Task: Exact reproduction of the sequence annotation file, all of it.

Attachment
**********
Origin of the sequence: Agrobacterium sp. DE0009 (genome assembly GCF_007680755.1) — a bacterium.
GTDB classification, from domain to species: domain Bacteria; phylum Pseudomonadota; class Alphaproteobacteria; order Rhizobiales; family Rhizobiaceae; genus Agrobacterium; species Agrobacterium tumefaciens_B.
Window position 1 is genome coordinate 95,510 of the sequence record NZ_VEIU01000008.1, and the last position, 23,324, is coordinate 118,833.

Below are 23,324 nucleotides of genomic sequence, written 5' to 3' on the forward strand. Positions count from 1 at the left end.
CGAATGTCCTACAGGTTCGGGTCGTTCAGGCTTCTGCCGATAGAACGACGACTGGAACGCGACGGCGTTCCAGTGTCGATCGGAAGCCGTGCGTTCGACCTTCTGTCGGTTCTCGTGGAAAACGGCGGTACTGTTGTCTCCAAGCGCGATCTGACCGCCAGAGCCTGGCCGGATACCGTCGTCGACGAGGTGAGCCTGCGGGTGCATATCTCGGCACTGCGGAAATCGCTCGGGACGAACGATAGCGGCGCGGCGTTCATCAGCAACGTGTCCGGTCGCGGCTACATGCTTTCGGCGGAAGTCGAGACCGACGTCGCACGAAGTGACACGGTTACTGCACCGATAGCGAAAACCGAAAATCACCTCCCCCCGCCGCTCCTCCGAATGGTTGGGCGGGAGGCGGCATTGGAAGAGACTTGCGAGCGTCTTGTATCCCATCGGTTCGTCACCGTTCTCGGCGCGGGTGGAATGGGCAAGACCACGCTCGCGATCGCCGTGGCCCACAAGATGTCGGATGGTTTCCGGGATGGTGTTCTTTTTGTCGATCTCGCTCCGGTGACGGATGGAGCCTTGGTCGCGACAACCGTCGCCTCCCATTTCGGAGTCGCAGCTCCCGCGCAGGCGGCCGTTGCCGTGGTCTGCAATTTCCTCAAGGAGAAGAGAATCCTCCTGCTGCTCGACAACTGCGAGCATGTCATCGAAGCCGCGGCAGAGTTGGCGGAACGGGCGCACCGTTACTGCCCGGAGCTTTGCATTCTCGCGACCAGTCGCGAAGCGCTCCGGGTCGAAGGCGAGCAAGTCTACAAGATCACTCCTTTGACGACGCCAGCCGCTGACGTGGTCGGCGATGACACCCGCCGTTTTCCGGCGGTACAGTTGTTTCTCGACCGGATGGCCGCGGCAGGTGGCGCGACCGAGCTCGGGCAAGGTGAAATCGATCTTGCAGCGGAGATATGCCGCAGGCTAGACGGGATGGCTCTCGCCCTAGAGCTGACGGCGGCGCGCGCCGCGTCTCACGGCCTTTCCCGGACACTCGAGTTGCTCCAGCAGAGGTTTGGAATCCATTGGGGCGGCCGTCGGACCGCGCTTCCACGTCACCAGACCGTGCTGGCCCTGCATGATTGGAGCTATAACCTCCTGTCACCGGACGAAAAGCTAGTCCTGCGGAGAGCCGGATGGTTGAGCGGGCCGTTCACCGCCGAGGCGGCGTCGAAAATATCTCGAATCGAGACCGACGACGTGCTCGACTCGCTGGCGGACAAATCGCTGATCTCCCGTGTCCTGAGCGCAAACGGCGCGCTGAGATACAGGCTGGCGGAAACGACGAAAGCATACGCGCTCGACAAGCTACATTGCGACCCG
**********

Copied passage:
Origin of the sequence: Agrobacterium sp. DE0009 (genome assembly GCF_007680755.1) — a bacterium.
GTDB classification, from domain to species: domain Bacteria; phylum Pseudomonadota; class Alphaproteobacteria; order Rhizobiales; family Rhizobiaceae; genus Agrobacterium; species Agrobacterium tumefaciens_B.
Window position 1 is genome coordinate 95,510 of the sequence record NZ_VEIU01000008.1, and the last position, 23,324, is coordinate 118,833.

Below are 23,324 nucleotides of genomic sequence, written 5' to 3' on the forward strand. Positions count from 1 at the left end.
CGAATGTCCTACAGGTTCGGGTCGTTCAGGCTTCTGCCGATAGAACGACGACTGGAACGCGACGGCGTTCCAGTGTCGATCGGAAGCCGTGCGTTCGACCTTCTGTCGGTTCTCGTGGAAAACGGCGGTACTGTTGTCTCCAAGCGCGATCTGACCGCCAGAGCCTGGCCGGATACCGTCGTCGACGAGGTGAGCCTGCGGGTGCATATCTCGGCACTGCGGAAATCGCTCGGGACGAACGATAGCGGCGCGGCGTTCATCAGCAACGTGTCCGGTCGCGGCTACATGCTTTCGGCGGAAGTCGAGACCGACGTCGCACGAAGTGACACGGTTACTGCACCGATAGCGAAAACCGAAAATCACCTCCCCCCGCCGCTCCTCCGAATGGTTGGGCGGGAGGCGGCATTGGAAGAGACTTGCGAGCGTCTTGTATCCCATCGGTTCGTCACCGTTCTCGGCGCGGGTGGAATGGGCAAGACCACGCTCGCGATCGCCGTGGCCCACAAGATGTCGGATGGTTTCCGGGATGGTGTTCTTTTTGTCGATCTCGCTCCGGTGACGGATGGAGCCTTGGTCGCGACAACCGTCGCCTCCCATTTCGGAGTCGCAGCTCCCGCGCAGGCGGCCGTTGCCGTGGTCTGCAATTTCCTCAAGGAGAAGAGAATCCTCCTGCTGCTCGACAACTGCGAGCATGTCATCGAAGCCGCGGCAGAGTTGGCGGAACGGGCGCACCGTTACTGCCCGGAGCTTTGCATTCTCGCGACCAGTCGCGAAGCGCTCCGGGTCGAAGGCGAGCAAGTCTACAAGATCACTCCTTTGACGACGCCAGCCGCTGACGTGGTCGGCGATGACACCCGCCGTTTTCCGGCGGTACAGTTGTTTCTCGACCGGATGGCCGCGGCAGGTGGCGCGACCGAGCTCGGGCAAGGTGAAATCGATCTTGCAGCGGAGATATGCCGCAGGCTAGACGGGATGGCTCTCGCCCTAGAGCTGACGGCGGCGCGCGCCGCGTCTCACGGCCTTTCCCGGACACTCGAGTTGCTCCAGCAGAGGTTTGGAATCCATTGGGGCGGCCGTCGGACCGCGCTTCCACGTCACCAGACCGTGCTGGCCCTGCATGATTGGAGCTATAACCTCCTGTCACCGGACGAAAAGCTAGTCCTGCGGAGAGCCGGATGGTTGAGCGGGCCGTTCACCGCCGAGGCGGCGTCGAAAATATCTCGAATCGAGACCGACGACGTGCTCGACTCGCTGGCGGACAAATCGCTGATCTCCCGTGTCCTGAGCGCAAACGGCGCGCTGAGATACAGGCTGGCGGAAACGACGAAAGCATACGCGCTCGACAAGCTACATTGCGACCCG